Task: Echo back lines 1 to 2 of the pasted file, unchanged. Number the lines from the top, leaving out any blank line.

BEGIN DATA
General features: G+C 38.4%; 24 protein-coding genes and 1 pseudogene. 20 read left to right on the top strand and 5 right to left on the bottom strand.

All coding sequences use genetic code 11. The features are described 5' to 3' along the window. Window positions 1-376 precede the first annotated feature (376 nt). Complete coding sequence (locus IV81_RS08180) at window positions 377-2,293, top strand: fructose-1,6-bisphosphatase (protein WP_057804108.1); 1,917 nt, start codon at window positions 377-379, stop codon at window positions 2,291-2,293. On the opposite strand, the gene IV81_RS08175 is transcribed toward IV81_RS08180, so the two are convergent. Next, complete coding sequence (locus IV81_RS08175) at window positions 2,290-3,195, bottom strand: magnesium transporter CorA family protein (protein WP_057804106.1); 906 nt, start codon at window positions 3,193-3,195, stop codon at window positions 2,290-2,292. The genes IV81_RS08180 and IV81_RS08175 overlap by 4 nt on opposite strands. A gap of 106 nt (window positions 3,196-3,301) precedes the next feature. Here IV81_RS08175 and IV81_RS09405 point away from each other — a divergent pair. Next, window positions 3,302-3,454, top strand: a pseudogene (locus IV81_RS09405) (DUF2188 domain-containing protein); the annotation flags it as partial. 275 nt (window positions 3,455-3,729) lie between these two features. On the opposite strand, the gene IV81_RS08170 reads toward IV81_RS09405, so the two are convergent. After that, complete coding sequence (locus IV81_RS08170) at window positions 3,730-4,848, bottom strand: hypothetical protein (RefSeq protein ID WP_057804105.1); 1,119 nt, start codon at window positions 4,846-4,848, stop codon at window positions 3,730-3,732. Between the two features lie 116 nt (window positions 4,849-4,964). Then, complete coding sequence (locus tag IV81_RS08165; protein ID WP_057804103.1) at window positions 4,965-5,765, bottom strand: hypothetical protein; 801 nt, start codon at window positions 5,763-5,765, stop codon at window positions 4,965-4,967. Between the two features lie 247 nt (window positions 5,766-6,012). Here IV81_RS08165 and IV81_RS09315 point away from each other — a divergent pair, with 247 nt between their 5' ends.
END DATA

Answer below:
General features: G+C 38.4%; 24 protein-coding genes and 1 pseudogene. 20 read left to right on the top strand and 5 right to left on the bottom strand.

All coding sequences use genetic code 11. The features are described 5' to 3' along the window. Window positions 1-376 precede the first annotated feature (376 nt). Complete coding sequence (locus IV81_RS08180) at window positions 377-2,293, top strand: fructose-1,6-bisphosphatase (protein WP_057804108.1); 1,917 nt, start codon at window positions 377-379, stop codon at window positions 2,291-2,293. On the opposite strand, the gene IV81_RS08175 is transcribed toward IV81_RS08180, so the two are convergent. Next, complete coding sequence (locus IV81_RS08175) at window positions 2,290-3,195, bottom strand: magnesium transporter CorA family protein (protein WP_057804106.1); 906 nt, start codon at window positions 3,193-3,195, stop codon at window positions 2,290-2,292. The genes IV81_RS08180 and IV81_RS08175 overlap by 4 nt on opposite strands. A gap of 106 nt (window positions 3,196-3,301) precedes the next feature. Here IV81_RS08175 and IV81_RS09405 point away from each other — a divergent pair. Next, window positions 3,302-3,454, top strand: a pseudogene (locus IV81_RS09405) (DUF2188 domain-containing protein); the annotation flags it as partial. 275 nt (window positions 3,455-3,729) lie between these two features. On the opposite strand, the gene IV81_RS08170 reads toward IV81_RS09405, so the two are convergent. After that, complete coding sequence (locus IV81_RS08170) at window positions 3,730-4,848, bottom strand: hypothetical protein (RefSeq protein ID WP_057804105.1); 1,119 nt, start codon at window positions 4,846-4,848, stop codon at window positions 3,730-3,732. Between the two features lie 116 nt (window positions 4,849-4,964). Then, complete coding sequence (locus tag IV81_RS08165; protein ID WP_057804103.1) at window positions 4,965-5,765, bottom strand: hypothetical protein; 801 nt, start codon at window positions 5,763-5,765, stop codon at window positions 4,965-4,967. Between the two features lie 247 nt (window positions 5,766-6,012). Here IV81_RS08165 and IV81_RS09315 point away from each other — a divergent pair, with 247 nt between their 5' ends.